Downtown Chattanooga's historic John Ross Building to see major makeover

Staff photo by Mike Pare / The John Ross Building, which has long sat empty, was part of a downtown auto dealership.
Staff photo by Mike Pare / The John Ross Building, which has long sat empty, was part of a downtown auto dealership.

A high-profile building that has sat empty for years at one of downtown Chattanooga's key gateways is slated to undergo a multimillion-dollar makeover into office space.

The John Ross Building, which borders Fourth Street and runs between Market and Broad streets, will shed its no-window look to become modern offices, officials said Thursday.

"It's a major undertaking," said Todd Kimling, a project manager for Chattanooga-based Noon Development, which plans to buy the four-story structure built in 1929.

Kimling said the transformation is expected to start before the end of 2021 on the building, which for many years was part of an auto dealership and still holds a car ramp inside.

He said plans are for 60,000-square-feet of office space to be ready in mid-2022. Kimling said the development group has some "preliminary tenants."

"We hope to have that very soon," he said.

The project won a variance from the city's Form-Based Code Committee after a relatively brief discussion by the panel.

photo Rendering for John Ross building / Contributed by Franklin Architects

Committee Chairman Jim Williamson said the planned design is "phenomenally better" than how the building now looks.

Steve Haase of Franklin Architects said the structure is built on three sides on the tract's property line on a trio of major downtown streets. Fourth Street was widened in the recent past, making the sidewalk next to the building a narrower than typically found in the center city.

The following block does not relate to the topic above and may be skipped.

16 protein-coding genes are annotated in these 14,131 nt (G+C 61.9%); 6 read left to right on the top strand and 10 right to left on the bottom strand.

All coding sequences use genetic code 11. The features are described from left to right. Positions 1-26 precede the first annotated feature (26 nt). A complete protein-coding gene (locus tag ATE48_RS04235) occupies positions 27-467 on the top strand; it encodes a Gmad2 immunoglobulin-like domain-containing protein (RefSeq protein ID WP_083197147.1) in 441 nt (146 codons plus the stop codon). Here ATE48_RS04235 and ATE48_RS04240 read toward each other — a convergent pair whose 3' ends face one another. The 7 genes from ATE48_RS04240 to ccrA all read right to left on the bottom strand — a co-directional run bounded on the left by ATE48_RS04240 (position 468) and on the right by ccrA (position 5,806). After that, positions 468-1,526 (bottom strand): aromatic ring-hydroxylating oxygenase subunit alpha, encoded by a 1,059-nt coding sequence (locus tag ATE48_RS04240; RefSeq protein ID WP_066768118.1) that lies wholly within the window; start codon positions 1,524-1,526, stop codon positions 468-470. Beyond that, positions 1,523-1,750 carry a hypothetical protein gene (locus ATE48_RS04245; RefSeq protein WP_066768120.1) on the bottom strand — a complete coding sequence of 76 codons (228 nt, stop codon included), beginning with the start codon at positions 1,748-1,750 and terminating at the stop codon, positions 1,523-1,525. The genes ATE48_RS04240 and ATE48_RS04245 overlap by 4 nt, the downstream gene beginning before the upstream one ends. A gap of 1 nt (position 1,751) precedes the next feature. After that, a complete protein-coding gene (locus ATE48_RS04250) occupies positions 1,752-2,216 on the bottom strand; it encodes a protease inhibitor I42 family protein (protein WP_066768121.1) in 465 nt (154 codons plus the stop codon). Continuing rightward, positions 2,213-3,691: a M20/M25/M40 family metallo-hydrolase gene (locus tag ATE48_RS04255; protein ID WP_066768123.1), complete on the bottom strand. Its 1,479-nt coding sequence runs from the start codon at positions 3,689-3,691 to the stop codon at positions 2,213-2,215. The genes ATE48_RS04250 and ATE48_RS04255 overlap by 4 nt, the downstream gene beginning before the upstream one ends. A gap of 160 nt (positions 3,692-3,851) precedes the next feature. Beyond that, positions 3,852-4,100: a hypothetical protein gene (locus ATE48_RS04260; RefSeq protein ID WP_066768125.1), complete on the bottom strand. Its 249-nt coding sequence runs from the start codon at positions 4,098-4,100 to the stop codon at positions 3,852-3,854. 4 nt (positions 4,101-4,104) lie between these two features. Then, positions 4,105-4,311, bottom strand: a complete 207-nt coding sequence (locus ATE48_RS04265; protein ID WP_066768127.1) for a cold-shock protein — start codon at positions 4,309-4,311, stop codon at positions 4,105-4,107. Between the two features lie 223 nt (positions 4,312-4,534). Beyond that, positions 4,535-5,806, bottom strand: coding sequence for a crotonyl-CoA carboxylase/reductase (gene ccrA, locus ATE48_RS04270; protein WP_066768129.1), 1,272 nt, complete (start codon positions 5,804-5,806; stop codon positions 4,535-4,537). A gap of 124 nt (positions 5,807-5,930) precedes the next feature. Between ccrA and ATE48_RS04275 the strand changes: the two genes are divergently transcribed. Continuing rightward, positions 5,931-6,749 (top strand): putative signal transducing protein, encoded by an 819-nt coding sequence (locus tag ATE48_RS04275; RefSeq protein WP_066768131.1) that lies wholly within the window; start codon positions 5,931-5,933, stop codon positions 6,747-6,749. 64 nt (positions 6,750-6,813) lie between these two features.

On the opposite side, Noon Development earlier renovated space to hold medical and other offices.

Two years ago, Chattanooga businessman Joe Palmer and a partner paid $3.2 million for the John Ross Building. Palmer said then that he saw potential uses including a restaurant, entertainment venue, office space and even a boutique hotel.

But perhaps the most novel possible use he mentioned was to recapture the building's automotive past and create a place on the second level to hold exotic cars and serve as a club for enthusiasts.

A year later, a plan was floated to turn the building into a logistics industry centerpiece. FreightWaves, the Chattanooga transportation and logistics data and content company, eyed the structure as a video production studio and office space. However, that concept didn't move forward.

Nearly a century ago, the block initially held a Buick dealership. Later, the site became Newton Chevrolet, which eventually moved to Riverfront Parkway and West M.L. King.

In 2007, Newton Chevrolet was sold to the Watson family and became Mountain View Chevrolet. The dealership later relocated to a new home on East 20th Street. The Riverfront Parkway tract on was later sold and redeveloped.

Contact Mike Pare at or 423-757-6318. Follow him on Twitter @MikePareTFP.

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